- Published On: August 25, 2020
- Author: admin
Profits. They’re one of the primary reasons farmers decide to move into organic production. Financing the transition to organics, though, can be one of your biggest hurdles. That’s why the support of a banker or ag lender can be a lifeline for farmers looking to get into organics. The right backing helps you build an operation that can be passed on for generations to come.
In some cases, farmers already have fields that can be transitioned to organics in less time. That’s ideal, and it eases the financial worries.
But if that’s not the case, you face a 36-month period. During this time of transition, crops will have to be sold at the lower conventional crop prices. Commodity prices have been remarkably low in recent years, too. That’s made it tough to build up the cash reserves needed to get through the transition period.
So, good news! There are a number of lenders out there who fully recognize the financial potential of organics. At the same time, they understand the specific challenges associated with the transition process.
“We like to see all areas of agriculture be successful and we support producers that can find value-added ways to make themselves more successful,” says Howie Heckenlively, Senior Relationship Manager at Rabo AgriFinance.
“Organics is one path that can get you there to add value to a crop. We’re all in the commodity business, and organic beans and corn are still a commodity. But they’re a commodity on the rise. I think there’s more demand there than the supply we currently have.”
We asked Howie what lenders typically look for when talking to farmers who want to transition to organics. He outlined five important ways you can ensure your banker or ag lender has confidence in your vision for an organic farming operation.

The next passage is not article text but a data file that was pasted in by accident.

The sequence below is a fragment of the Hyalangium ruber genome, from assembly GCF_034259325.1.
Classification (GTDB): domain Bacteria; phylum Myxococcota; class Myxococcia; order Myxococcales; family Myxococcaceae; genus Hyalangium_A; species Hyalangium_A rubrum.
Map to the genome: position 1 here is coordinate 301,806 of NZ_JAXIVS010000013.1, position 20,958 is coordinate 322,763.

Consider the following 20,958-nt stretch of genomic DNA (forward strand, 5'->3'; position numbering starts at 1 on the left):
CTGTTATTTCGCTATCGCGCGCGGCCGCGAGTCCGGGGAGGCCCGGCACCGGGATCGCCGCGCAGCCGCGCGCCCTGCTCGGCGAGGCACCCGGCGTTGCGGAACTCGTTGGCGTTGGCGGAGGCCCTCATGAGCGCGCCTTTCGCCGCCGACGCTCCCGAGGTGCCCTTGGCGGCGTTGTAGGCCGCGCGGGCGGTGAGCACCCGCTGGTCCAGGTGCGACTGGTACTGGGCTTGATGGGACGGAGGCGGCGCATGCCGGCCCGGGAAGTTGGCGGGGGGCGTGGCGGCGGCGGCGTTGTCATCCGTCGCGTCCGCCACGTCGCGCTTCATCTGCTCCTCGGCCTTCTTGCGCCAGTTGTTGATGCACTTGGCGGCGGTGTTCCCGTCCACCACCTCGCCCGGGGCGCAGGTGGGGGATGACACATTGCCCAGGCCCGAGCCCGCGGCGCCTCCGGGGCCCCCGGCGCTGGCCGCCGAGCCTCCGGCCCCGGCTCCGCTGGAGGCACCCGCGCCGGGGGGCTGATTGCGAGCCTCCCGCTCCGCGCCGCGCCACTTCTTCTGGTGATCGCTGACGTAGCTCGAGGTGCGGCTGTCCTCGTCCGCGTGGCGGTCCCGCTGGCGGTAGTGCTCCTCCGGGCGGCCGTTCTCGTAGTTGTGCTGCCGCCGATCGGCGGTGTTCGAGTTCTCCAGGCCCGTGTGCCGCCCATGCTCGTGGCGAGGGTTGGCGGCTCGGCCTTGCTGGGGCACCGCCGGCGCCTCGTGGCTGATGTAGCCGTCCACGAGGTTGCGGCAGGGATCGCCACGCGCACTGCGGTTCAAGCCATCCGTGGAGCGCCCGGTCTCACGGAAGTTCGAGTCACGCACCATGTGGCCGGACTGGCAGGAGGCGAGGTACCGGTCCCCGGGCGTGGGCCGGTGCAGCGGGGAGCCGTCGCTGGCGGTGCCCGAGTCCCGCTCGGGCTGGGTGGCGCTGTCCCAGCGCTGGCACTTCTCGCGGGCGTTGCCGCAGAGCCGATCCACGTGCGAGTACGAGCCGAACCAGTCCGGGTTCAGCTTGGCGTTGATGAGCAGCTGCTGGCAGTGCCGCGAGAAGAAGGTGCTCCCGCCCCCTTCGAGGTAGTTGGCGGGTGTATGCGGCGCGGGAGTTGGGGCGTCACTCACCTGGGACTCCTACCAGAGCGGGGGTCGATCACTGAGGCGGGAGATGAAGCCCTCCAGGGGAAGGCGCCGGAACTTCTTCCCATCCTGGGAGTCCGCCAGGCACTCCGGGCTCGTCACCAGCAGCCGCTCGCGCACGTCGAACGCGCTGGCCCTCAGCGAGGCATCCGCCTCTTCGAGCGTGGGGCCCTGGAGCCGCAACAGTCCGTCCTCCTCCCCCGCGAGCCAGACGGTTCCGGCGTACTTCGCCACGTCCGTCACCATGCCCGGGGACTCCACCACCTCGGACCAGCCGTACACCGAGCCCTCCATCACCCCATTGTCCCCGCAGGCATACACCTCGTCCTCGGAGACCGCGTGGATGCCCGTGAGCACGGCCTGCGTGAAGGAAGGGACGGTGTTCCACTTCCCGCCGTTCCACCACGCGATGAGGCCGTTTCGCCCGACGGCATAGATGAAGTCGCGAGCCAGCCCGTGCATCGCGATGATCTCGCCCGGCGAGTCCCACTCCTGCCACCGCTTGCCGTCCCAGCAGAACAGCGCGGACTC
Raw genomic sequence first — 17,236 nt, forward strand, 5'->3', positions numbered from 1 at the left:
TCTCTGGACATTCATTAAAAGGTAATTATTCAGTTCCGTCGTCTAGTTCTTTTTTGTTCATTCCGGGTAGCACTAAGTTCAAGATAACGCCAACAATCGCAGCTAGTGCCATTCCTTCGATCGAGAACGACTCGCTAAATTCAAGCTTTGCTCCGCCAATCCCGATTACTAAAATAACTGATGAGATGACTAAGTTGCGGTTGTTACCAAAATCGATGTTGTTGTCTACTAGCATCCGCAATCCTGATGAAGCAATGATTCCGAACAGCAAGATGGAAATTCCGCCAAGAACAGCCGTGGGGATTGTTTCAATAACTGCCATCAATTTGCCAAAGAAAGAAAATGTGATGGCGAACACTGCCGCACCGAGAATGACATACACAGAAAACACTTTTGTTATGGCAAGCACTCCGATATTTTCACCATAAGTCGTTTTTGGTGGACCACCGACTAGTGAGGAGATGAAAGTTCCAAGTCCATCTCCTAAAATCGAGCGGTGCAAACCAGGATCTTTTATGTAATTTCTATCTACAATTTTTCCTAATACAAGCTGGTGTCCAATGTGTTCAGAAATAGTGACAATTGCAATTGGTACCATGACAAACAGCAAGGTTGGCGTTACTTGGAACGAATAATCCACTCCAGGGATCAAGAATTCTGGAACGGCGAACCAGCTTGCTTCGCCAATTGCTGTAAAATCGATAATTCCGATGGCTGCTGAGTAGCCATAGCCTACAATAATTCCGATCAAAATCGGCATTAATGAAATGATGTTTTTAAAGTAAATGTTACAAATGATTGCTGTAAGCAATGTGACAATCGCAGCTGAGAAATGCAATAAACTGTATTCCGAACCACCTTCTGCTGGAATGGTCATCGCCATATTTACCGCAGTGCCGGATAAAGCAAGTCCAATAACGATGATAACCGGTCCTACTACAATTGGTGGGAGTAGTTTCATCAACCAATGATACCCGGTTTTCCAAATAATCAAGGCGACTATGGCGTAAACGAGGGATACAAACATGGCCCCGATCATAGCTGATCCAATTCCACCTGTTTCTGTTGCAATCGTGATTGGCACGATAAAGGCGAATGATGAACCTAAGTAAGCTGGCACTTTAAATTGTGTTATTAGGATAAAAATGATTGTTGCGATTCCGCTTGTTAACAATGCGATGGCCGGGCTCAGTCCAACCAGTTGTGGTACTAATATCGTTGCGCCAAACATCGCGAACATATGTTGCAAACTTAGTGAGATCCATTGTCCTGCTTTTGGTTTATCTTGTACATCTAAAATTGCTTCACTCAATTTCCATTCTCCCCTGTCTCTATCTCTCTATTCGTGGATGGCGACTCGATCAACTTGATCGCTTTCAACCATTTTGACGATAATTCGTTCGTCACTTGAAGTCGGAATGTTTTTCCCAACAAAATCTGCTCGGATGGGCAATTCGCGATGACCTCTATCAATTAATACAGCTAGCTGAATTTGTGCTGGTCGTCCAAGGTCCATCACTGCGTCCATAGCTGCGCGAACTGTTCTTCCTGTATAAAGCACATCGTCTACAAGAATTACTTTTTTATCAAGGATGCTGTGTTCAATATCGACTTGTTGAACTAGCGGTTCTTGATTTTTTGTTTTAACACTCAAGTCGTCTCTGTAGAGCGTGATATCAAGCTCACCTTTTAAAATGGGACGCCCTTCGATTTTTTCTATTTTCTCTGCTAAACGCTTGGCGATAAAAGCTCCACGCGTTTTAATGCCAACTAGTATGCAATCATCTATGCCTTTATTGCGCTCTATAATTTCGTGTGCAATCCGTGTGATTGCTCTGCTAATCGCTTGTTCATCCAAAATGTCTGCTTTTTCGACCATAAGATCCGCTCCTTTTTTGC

1. Do your homework and have a plan.
When Howie meets with a grower, he needs to know they understand what they’re getting into. They need to demonstrate a real awareness of what it’s going to take to succeed.
“The biggest thing is being on the same page as your lender and having a plan that everyone agrees to in advance,” he says. “This is what I’m going to raise over the next 3 years, this is how I’m going to minimize my losses, how I’m going to get from point A to point B most effectively.”
The details of that plan don’t have to be set in stone. And your lender can help you determine what may work best financially. Howie is the most impressed by farmers who have a plan for financing the transition to organics. They arrive with potential crop rotations. They understand the affect on their cash flow and have calculated projected income streams over a 3-year period for their farm.
“We work with our customers to help with that, but we don’t want to be the ones who initiate the process,” he says. “We want to see them put it down on paper first, come with the idea, and we can look at it together, fine-tune it and help give them some advice.”
2. Have some equity in your operation.
Lenders next consider the potential economic impact of the three-year transition period. Will you be able to manage through it?
“I think the biggest hurdle, coming from a bank’s point of view, is making sure someone has the wherewithal to shoulder the financial burden of going through that process,” Howie says. “Generally speaking, it’s going to take someone who owns some ground and has some equity in their operation so they can leverage on the backend to help capitalize on the losses.”
3. Be okay with starting small.
Organics is not the right fit for every farm. So Howie is most comfortable with growers who view the transition process as a trial period. These farmers realize the value of starting with a portion of their acres rather than immediately converting the whole farm.
Starting small sets you up for long-term success. It also gives your lender time to gain confidence in the viability of organics on your farm and under your management practices.
“It’s a trial process, and if they become successful with a couple fields, that can be a good sign they’re able to move forward with the entire operation,” Howie says.